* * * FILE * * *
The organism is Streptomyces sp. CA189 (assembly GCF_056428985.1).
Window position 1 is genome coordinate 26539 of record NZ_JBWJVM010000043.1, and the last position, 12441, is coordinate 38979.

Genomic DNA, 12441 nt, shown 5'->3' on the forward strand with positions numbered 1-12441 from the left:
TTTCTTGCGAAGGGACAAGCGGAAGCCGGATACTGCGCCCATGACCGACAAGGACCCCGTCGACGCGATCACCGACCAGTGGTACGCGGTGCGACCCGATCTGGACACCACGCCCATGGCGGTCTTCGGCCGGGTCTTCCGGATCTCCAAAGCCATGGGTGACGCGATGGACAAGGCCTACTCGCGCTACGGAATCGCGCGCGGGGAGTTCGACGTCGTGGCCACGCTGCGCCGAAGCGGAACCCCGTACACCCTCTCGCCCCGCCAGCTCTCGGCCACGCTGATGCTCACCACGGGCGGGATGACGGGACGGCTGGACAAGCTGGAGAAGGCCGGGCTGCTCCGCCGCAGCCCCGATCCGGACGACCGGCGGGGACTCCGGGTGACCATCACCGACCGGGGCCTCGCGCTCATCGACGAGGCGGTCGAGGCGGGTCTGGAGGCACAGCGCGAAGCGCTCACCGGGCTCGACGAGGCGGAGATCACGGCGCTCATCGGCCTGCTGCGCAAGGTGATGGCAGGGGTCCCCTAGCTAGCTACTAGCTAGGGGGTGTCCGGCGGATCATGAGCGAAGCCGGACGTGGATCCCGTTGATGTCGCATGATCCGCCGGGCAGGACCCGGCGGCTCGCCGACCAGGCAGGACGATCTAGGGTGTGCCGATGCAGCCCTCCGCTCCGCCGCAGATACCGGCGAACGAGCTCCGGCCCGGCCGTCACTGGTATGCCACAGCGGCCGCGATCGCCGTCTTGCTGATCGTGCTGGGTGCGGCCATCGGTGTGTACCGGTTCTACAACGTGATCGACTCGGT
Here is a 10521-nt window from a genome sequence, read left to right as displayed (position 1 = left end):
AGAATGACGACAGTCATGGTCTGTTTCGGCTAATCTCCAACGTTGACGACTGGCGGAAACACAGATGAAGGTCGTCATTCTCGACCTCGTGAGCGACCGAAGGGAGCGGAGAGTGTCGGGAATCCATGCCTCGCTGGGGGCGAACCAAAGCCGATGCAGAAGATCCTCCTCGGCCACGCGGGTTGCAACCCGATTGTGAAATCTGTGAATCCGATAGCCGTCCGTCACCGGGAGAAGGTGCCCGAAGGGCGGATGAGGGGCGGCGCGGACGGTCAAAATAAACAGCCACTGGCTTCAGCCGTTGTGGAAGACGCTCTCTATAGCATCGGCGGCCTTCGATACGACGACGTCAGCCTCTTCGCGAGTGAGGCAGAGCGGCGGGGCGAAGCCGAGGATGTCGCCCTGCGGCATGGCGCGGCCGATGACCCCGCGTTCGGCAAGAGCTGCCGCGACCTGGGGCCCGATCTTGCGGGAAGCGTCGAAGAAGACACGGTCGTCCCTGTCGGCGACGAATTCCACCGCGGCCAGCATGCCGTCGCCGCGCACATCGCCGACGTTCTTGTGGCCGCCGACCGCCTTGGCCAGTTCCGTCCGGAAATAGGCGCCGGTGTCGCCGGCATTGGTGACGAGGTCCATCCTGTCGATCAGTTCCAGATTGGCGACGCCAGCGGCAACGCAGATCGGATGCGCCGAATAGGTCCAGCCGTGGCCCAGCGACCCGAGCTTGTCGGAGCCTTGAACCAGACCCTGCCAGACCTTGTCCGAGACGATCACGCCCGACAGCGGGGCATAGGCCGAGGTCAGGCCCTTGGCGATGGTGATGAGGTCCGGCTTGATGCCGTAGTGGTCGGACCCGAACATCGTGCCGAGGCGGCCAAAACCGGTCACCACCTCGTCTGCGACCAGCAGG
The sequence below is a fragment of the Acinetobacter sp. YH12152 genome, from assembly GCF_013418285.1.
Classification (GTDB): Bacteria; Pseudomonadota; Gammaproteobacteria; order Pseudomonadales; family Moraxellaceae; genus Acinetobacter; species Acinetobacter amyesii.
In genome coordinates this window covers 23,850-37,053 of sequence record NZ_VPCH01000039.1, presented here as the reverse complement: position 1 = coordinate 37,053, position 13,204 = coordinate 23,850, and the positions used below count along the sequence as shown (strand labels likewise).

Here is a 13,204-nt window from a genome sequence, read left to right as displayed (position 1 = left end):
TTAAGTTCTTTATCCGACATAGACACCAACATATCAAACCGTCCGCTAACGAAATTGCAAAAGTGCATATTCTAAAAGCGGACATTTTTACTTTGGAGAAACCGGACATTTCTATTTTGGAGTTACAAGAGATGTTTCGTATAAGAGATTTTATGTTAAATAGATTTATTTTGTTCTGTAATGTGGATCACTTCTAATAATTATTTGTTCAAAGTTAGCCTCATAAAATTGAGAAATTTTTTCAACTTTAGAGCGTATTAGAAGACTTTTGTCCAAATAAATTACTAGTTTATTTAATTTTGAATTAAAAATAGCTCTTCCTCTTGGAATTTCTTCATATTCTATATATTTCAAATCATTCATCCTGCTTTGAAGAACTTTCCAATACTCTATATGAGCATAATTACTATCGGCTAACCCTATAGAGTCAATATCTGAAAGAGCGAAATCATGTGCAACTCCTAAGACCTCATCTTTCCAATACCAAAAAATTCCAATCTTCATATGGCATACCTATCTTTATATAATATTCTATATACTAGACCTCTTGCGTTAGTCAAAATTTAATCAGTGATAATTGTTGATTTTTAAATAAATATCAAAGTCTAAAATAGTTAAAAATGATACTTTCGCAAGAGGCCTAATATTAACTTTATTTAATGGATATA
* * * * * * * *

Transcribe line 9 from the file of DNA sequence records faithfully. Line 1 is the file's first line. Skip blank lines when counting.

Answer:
In genome coordinates this window covers 23,850-37,053 of sequence record NZ_VPCH01000039.1, presented here as the reverse complement: position 1 = coordinate 37,053, position 13,204 = coordinate 23,850, and the positions used below count along the sequence as shown (strand labels likewise).